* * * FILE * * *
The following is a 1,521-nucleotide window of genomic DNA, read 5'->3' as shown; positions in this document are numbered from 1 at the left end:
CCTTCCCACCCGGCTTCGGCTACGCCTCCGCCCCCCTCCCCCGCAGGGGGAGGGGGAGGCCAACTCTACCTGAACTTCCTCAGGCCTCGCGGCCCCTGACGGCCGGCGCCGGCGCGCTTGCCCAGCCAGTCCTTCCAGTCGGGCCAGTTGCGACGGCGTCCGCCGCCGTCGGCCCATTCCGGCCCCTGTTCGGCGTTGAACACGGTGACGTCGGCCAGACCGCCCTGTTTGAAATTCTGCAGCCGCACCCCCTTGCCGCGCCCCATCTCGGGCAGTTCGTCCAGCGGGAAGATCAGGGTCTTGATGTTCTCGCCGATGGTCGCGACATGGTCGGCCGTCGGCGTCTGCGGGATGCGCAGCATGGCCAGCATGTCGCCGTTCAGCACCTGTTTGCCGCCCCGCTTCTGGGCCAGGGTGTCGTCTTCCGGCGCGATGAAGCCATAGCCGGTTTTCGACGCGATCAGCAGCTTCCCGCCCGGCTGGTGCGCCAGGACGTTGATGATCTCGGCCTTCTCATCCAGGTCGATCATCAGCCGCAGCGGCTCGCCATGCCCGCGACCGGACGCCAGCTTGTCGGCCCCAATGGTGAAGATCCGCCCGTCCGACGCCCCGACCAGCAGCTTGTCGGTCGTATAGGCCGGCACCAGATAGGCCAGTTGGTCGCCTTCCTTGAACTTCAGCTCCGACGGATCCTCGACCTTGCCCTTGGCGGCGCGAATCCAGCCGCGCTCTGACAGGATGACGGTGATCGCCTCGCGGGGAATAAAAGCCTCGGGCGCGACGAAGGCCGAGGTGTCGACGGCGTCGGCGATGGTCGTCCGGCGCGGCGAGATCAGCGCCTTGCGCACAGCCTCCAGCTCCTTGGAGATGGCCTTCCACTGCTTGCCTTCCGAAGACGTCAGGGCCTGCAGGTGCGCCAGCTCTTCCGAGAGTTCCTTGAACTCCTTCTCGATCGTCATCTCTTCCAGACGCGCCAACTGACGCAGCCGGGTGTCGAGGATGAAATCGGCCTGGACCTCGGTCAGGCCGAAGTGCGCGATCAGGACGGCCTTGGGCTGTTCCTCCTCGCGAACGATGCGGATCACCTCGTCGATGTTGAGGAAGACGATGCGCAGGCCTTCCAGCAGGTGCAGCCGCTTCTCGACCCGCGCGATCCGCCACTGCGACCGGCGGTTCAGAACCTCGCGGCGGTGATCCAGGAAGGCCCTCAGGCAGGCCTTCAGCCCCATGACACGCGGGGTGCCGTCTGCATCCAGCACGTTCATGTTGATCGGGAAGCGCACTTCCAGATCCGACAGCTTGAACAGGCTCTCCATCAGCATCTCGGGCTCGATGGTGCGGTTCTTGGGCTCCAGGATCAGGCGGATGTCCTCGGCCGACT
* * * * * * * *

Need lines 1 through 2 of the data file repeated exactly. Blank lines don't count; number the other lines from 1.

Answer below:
The following is a 1,521-nucleotide window of genomic DNA, read 5'->3' as shown; positions in this document are numbered from 1 at the left end:
CCTTCCCACCCGGCTTCGGCTACGCCTCCGCCCCCCTCCCCCGCAGGGGGAGGGGGAGGCCAACTCTACCTGAACTTCCTCAGGCCTCGCGGCCCCTGACGGCCGGCGCCGGCGCGCTTGCCCAGCCAGTCCTTCCAGTCGGGCCAGTTGCGACGGCGTCCGCCGCCGTCGGCCCATTCCGGCCCCTGTTCGGCGTTGAACACGGTGACGTCGGCCAGACCGCCCTGTTTGAAATTCTGCAGCCGCACCCCCTTGCCGCGCCCCATCTCGGGCAGTTCGTCCAGCGGGAAGATCAGGGTCTTGATGTTCTCGCCGATGGTCGCGACATGGTCGGCCGTCGGCGTCTGCGGGATGCGCAGCATGGCCAGCATGTCGCCGTTCAGCACCTGTTTGCCGCCCCGCTTCTGGGCCAGGGTGTCGTCTTCCGGCGCGATGAAGCCATAGCCGGTTTTCGACGCGATCAGCAGCTTCCCGCCCGGCTGGTGCGCCAGGACGTTGATGATCTCGGCCTTCTCATCCAGGTCGATCATCAGCCGCAGCGGCTCGCCATGCCCGCGACCGGACGCCAGCTTGTCGGCCCCAATGGTGAAGATCCGCCCGTCCGACGCCCCGACCAGCAGCTTGTCGGTCGTATAGGCCGGCACCAGATAGGCCAGTTGGTCGCCTTCCTTGAACTTCAGCTCCGACGGATCCTCGACCTTGCCCTTGGCGGCGCGAATCCAGCCGCGCTCTGACAGGATGACGGTGATCGCCTCGCGGGGAATAAAAGCCTCGGGCGCGACGAAGGCCGAGGTGTCGACGGCGTCGGCGATGGTCGTCCGGCGCGGCGAGATCAGCGCCTTGCGCACAGCCTCCAGCTCCTTGGAGATGGCCTTCCACTGCTTGCCTTCCGAAGACGTCAGGGCCTGCAGGTGCGCCAGCTCTTCCGAGAGTTCCTTGAACTCCTTCTCGATCGTCATCTCTTCCAGACGCGCCAACTGACGCAGCCGGGTGTCGAGGATGAAATCGGCCTGGACCTCGGTCAGGCCGAAGTGCGCGATCAGGACGGCCTTGGGCTGTTCCTCCTCGCGAACGATGCGGATCACCTCGTCGATGTTGAGGAAGACGATGCGCAGGCCTTCCAGCAGGTGCAGCCGCTTCTCGACCCGCGCGATCCGCCACTGCGACCGGCGGTTCAGAACCTCGCGGCGGTGATCCAGGAAGGCCCTCAGGCAGGCCTTCAGCCCCATGACACGCGGGGTGCCGTCTGCATCCAGCACGTTCATGTTGATCGGGAAGCGCACTTCCAGATCCGACAGCTTGAACAGGCTCTCCATCAGCATCTCGGGCTCGATGGTGCGGTTCTTGGGCTCCAGGATCAGGCGGATGTCCTCGGCCGACT